MARINEO, Siculo Lucio
SPANISH RENAISSANCE WOODCUTS
Pandit AragoniaeSaragossa, Jorge Coci, 1509
Folio. ff. XLIX. a8, b-h6 (lacking blank h6.) Gothic letter. Full page woodcut printer’s device of arms, held aloft by an angel, on title, fine white on black floriated initials in various sizes, each page with woodcut genealogical trees incorporating portraits of the kings of Aragon (many repeated) woodcut diagrams of coins and woodcut arms in text, large woodcut printer’s device on recto of last with St. Sebastian and St. Roch at sides. Light age yellowing in places, small tear restored in blank lower margin of f1, the odd insignificant marginal spot. A very good copy, crisp and clean, on thick high quality paper, with excellent impressions of the woodcuts, in modern vellum over boards, yapp edges, old Quaritch label to rear pastedown.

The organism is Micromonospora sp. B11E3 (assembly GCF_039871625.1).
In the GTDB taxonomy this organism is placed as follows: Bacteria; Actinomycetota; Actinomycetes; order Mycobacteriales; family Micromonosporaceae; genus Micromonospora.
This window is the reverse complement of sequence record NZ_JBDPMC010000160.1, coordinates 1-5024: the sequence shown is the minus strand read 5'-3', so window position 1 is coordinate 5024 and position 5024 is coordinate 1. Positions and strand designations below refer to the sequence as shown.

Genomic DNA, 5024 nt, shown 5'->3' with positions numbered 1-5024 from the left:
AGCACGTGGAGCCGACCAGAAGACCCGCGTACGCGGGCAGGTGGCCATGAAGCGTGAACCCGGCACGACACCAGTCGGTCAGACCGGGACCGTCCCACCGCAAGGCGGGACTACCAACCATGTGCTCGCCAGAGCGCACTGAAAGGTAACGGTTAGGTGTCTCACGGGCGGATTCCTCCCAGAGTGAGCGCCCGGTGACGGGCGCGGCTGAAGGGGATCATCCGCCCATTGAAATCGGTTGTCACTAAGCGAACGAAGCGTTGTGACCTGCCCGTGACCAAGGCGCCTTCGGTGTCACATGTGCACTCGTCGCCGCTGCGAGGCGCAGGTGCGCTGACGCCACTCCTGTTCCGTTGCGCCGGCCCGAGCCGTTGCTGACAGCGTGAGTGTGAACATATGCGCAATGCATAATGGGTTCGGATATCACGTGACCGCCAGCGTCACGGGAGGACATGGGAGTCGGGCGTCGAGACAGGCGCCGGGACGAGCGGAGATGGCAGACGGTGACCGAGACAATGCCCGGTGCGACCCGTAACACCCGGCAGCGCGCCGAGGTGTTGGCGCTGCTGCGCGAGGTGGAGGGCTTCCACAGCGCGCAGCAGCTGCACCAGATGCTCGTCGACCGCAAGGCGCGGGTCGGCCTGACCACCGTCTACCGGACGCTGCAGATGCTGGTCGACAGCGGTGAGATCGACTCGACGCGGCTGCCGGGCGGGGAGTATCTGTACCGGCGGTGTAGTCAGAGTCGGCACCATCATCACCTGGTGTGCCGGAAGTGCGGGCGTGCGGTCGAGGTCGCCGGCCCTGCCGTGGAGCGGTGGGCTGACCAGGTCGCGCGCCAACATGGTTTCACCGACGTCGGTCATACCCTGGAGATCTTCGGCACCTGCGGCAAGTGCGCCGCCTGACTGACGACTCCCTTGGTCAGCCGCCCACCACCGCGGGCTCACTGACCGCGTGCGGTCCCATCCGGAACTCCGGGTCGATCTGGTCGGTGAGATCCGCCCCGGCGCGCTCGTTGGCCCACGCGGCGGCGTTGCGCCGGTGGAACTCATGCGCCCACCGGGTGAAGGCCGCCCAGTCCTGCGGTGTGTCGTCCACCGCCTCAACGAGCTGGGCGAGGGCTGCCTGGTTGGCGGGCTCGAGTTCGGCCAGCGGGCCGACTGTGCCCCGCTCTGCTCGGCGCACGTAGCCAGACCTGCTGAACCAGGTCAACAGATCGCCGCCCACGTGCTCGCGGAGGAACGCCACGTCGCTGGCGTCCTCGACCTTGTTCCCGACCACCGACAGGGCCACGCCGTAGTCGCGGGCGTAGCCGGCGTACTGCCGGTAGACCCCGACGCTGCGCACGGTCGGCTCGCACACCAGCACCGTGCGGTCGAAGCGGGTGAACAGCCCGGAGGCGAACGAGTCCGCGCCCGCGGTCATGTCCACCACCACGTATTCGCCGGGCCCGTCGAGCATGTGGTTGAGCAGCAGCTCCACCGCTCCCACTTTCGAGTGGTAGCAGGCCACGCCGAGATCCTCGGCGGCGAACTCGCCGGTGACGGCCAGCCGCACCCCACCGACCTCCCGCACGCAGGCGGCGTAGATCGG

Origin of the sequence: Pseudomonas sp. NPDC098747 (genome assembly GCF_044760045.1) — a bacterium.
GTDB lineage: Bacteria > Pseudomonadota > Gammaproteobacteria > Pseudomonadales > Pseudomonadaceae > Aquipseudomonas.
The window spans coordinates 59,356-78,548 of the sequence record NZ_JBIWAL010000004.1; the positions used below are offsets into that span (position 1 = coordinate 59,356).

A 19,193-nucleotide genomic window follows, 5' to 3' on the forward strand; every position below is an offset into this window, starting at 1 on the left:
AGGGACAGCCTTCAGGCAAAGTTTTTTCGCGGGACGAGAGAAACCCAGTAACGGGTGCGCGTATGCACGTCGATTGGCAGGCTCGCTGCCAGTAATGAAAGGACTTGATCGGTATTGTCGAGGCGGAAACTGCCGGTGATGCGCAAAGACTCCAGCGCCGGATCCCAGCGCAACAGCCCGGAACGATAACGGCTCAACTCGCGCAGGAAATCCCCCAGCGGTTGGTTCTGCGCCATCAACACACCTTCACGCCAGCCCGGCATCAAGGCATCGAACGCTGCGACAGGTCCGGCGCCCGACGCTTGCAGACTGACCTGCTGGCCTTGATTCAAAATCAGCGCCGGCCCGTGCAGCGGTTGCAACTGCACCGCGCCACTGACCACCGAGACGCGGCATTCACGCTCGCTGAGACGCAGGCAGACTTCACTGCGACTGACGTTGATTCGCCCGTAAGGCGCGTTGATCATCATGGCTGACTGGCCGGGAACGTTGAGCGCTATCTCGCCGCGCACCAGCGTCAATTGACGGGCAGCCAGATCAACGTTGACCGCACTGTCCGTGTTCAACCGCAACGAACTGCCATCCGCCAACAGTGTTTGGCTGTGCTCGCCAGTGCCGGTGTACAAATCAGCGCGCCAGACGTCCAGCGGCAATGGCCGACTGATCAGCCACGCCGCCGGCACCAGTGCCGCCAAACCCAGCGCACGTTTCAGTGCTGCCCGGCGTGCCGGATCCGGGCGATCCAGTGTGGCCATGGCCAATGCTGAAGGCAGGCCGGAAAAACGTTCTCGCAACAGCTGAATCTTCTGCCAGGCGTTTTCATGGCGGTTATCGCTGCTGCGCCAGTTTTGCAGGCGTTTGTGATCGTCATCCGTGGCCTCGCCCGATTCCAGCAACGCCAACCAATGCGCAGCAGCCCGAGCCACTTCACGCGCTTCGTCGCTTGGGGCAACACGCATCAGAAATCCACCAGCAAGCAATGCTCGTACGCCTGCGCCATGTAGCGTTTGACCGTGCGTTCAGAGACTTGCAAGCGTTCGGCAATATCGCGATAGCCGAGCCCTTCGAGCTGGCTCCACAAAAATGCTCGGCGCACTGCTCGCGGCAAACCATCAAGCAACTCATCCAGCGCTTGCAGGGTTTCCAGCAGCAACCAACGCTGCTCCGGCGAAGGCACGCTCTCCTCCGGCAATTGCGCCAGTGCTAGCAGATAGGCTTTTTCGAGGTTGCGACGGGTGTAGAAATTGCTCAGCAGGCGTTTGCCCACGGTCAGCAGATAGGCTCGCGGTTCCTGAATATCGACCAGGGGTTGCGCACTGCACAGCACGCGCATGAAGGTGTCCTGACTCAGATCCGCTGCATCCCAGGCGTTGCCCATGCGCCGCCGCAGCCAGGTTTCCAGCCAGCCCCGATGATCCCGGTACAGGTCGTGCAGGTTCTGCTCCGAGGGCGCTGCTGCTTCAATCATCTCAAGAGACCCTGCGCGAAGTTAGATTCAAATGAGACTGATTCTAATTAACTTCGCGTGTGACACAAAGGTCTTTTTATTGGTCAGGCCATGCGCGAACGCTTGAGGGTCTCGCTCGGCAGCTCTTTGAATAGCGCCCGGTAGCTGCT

First seperate edition of Marineo’s superbly printed and important history of the Kings of Aragon, commissioned by the Eight Deputies of Aragon for King Ferdinand, and one of the most beautiful early printed Spanish books. Marineo was born in Sicily and studied in the Roman Academy of Pomponius Laetus. He moved to Spain where he taught poetry and Oratory at the University of Salamanca, and met Antonio de Nebrija, with whom he had a fractious relationship. He left Salamanca in 1497 to join the Catholic Monarch’s court as chaplain and master and, in 1504, he was appointed chronicler of Aragon by Fernando the Catholic. He published some poetry and a few works of Grammar but is chiefly remembered for this genealogy of the Aragonese monarchs, which was rapidly translated into Spanish as the ‘Cronica d’Aragón’, and his other histories of the period. His impact on the Spanish Renaissance was profound, especially through his disciple Alfonso Segura, in bringing to Spain the ideas of the Italian Humanists.. His work remains one of the chief sources for the history of the period; he not only wrote about the early history of Aragon but also produced extensive accounts documenting the fifteenth-century reign of Fernando’s father, Juan II, and the reign of Fernando himself. Coci (or Koch) is renowned as one of Spain’s great early printers. He began printing (with 2 other German printers) in 1499 and inherited materials from the press of Pablo and Juan Hurus, adapting their device for his own use. “Coci printed one other contemporary Latin work of some importance. This was a history of Aragon written by Lucius Marineus at the behest of the Eight Deputies of Aragon for presentation to King Ferdinand. It appeared in 1509, and it is on record that for their respective shares in the work Marineus received one thousand solidi, Jaca money, and Coci five hundred.” F. J. Norton, ‘Printing in Spain 1501-1520’. One of the most striking early Spanish books in typography and layout, reminiscent of a miniature ‘Nuremberg Chronicle’ in its style and use of woodcut illustration. A very good copy.BM STC Sp. C16th p.127. Norton 628; Lyell, Early book illustration in Spain, figure 93 (printer's device). Adams M 593. Brunet III, 1432. Palau VIII 152144.